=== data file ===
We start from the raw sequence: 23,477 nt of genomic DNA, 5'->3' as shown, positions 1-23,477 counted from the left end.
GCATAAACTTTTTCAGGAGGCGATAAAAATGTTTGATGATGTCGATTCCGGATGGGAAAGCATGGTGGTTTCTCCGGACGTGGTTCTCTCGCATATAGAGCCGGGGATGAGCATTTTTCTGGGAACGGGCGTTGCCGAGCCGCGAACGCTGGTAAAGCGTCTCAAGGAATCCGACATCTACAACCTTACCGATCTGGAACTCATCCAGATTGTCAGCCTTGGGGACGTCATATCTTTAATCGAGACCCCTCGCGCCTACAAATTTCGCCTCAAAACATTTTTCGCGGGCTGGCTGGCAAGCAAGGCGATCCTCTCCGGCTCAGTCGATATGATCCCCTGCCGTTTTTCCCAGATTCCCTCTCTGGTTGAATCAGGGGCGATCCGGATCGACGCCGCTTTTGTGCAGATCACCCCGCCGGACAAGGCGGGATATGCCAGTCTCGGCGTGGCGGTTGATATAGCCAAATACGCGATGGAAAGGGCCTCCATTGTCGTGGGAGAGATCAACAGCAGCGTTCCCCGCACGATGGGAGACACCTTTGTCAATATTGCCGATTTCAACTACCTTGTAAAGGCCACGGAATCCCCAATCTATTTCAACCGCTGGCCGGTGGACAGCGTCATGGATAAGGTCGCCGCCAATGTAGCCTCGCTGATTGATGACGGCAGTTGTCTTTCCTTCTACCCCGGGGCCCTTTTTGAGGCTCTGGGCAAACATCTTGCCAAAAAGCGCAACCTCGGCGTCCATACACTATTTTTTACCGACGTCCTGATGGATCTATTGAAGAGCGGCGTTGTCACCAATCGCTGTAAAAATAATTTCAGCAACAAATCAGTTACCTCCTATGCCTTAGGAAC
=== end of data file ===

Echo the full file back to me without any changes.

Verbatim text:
We start from the raw sequence: 23,477 nt of genomic DNA, 5'->3' as shown, positions 1-23,477 counted from the left end.
GCATAAACTTTTTCAGGAGGCGATAAAAATGTTTGATGATGTCGATTCCGGATGGGAAAGCATGGTGGTTTCTCCGGACGTGGTTCTCTCGCATATAGAGCCGGGGATGAGCATTTTTCTGGGAACGGGCGTTGCCGAGCCGCGAACGCTGGTAAAGCGTCTCAAGGAATCCGACATCTACAACCTTACCGATCTGGAACTCATCCAGATTGTCAGCCTTGGGGACGTCATATCTTTAATCGAGACCCCTCGCGCCTACAAATTTCGCCTCAAAACATTTTTCGCGGGCTGGCTGGCAAGCAAGGCGATCCTCTCCGGCTCAGTCGATATGATCCCCTGCCGTTTTTCCCAGATTCCCTCTCTGGTTGAATCAGGGGCGATCCGGATCGACGCCGCTTTTGTGCAGATCACCCCGCCGGACAAGGCGGGATATGCCAGTCTCGGCGTGGCGGTTGATATAGCCAAATACGCGATGGAAAGGGCCTCCATTGTCGTGGGAGAGATCAACAGCAGCGTTCCCCGCACGATGGGAGACACCTTTGTCAATATTGCCGATTTCAACTACCTTGTAAAGGCCACGGAATCCCCAATCTATTTCAACCGCTGGCCGGTGGACAGCGTCATGGATAAGGTCGCCGCCAATGTAGCCTCGCTGATTGATGACGGCAGTTGTCTTTCCTTCTACCCCGGGGCCCTTTTTGAGGCTCTGGGCAAACATCTTGCCAAAAAGCGCAACCTCGGCGTCCATACACTATTTTTTACCGACGTCCTGATGGATCTATTGAAGAGCGGCGTTGTCACCAATCGCTGTAAAAATAATTTCAGCAACAAATCAGTTACCTCCTATGCCTTAGGAAC